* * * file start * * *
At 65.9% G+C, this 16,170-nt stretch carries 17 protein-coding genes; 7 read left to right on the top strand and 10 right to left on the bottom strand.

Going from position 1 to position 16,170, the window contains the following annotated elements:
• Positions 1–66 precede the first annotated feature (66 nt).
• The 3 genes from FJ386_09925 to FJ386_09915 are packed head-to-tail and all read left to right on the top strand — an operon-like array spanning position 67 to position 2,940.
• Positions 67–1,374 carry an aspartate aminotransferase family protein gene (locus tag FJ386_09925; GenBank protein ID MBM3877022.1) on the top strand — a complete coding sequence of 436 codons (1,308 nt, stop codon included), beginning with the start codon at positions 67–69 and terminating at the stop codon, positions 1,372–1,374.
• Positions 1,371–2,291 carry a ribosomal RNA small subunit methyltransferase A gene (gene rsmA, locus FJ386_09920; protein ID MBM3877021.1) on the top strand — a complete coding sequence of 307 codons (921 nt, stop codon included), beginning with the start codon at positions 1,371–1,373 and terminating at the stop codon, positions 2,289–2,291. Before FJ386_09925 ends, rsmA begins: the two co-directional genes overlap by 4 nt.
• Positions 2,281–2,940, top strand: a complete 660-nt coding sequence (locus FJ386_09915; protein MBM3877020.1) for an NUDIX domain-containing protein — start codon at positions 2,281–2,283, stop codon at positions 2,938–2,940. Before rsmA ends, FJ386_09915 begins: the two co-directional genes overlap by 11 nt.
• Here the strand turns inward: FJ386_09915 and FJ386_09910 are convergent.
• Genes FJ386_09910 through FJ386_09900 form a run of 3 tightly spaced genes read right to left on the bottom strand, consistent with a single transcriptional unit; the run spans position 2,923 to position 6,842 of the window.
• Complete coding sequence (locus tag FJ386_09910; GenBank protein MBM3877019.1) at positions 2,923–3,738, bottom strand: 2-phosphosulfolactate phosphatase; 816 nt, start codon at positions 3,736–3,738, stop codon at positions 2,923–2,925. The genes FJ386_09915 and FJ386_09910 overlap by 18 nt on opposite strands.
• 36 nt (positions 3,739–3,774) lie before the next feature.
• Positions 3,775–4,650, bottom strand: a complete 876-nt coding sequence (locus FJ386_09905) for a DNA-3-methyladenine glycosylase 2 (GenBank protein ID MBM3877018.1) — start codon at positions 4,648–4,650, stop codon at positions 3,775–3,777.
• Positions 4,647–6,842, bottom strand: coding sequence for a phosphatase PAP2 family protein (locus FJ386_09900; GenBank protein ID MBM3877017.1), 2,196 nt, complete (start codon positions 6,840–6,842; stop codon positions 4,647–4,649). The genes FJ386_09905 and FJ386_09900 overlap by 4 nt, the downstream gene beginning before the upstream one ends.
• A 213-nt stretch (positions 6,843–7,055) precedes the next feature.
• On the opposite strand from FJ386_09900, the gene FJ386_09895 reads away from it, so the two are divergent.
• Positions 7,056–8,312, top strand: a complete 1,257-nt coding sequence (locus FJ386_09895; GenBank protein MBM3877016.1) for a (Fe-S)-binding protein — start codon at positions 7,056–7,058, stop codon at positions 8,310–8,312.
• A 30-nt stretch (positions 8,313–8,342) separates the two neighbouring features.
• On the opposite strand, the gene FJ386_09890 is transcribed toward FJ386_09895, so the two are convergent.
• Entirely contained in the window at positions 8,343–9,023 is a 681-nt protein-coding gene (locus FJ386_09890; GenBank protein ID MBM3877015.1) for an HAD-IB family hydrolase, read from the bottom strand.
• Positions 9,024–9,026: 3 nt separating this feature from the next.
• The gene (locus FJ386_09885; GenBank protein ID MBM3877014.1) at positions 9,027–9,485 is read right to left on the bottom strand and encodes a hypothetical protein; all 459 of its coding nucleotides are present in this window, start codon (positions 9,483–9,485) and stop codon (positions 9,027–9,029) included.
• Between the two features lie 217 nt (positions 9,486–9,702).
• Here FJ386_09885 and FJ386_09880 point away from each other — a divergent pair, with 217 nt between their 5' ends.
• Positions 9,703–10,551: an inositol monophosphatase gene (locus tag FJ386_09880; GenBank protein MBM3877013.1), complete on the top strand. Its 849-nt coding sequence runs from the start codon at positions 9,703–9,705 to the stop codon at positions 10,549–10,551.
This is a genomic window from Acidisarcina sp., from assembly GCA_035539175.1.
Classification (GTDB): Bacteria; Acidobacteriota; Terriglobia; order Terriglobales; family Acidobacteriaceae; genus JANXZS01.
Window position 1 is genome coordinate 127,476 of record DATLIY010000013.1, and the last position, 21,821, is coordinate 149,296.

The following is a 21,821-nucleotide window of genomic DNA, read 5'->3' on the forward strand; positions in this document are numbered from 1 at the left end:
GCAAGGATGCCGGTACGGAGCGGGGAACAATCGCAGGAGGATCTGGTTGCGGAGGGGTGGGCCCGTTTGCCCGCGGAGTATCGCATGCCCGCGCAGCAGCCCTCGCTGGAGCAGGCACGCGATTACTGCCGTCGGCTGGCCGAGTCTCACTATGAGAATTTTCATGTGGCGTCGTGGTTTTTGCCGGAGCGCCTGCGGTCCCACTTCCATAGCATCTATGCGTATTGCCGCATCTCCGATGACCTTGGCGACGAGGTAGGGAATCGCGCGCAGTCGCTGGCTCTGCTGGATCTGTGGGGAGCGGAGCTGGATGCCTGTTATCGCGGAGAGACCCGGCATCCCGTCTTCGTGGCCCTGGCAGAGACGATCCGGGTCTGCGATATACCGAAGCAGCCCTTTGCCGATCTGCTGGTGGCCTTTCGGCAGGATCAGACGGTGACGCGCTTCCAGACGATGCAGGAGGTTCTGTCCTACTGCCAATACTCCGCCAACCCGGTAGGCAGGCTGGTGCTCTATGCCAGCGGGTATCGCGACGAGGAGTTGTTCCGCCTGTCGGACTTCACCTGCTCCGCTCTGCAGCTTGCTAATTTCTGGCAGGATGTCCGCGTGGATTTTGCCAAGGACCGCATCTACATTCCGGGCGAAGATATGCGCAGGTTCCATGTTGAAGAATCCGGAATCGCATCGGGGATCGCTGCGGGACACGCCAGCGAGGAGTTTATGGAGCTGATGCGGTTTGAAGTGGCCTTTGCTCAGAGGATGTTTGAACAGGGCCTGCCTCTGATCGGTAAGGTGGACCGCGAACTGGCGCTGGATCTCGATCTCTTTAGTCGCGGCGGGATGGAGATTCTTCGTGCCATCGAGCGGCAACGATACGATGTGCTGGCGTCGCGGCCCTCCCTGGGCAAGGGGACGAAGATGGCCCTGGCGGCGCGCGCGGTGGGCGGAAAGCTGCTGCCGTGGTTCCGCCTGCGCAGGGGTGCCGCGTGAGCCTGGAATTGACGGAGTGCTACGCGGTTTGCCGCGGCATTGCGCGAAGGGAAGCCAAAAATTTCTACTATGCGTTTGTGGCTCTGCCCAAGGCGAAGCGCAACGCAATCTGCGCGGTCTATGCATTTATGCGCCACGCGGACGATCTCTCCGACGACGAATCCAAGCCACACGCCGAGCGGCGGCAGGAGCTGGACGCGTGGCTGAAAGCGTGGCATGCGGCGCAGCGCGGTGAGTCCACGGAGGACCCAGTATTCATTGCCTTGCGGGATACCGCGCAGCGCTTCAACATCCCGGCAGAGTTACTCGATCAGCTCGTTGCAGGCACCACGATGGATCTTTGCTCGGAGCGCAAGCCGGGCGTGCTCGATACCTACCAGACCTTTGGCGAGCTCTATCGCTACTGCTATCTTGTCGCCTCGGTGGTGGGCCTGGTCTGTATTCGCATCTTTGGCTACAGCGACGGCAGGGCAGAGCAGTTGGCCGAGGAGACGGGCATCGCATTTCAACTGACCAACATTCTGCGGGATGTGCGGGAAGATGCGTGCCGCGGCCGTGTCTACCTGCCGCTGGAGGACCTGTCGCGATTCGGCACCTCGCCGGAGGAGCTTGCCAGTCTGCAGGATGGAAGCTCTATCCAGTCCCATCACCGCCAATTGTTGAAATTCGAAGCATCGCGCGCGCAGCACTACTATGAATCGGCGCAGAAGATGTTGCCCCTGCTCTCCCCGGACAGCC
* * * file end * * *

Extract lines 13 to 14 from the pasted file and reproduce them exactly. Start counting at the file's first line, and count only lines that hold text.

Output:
• Positions 4,647–6,842, bottom strand: coding sequence for a phosphatase PAP2 family protein (locus FJ386_09900; GenBank protein ID MBM3877017.1), 2,196 nt, complete (start codon positions 6,840–6,842; stop codon positions 4,647–4,649). The genes FJ386_09905 and FJ386_09900 overlap by 4 nt, the downstream gene beginning before the upstream one ends.
• A 213-nt stretch (positions 6,843–7,055) precedes the next feature.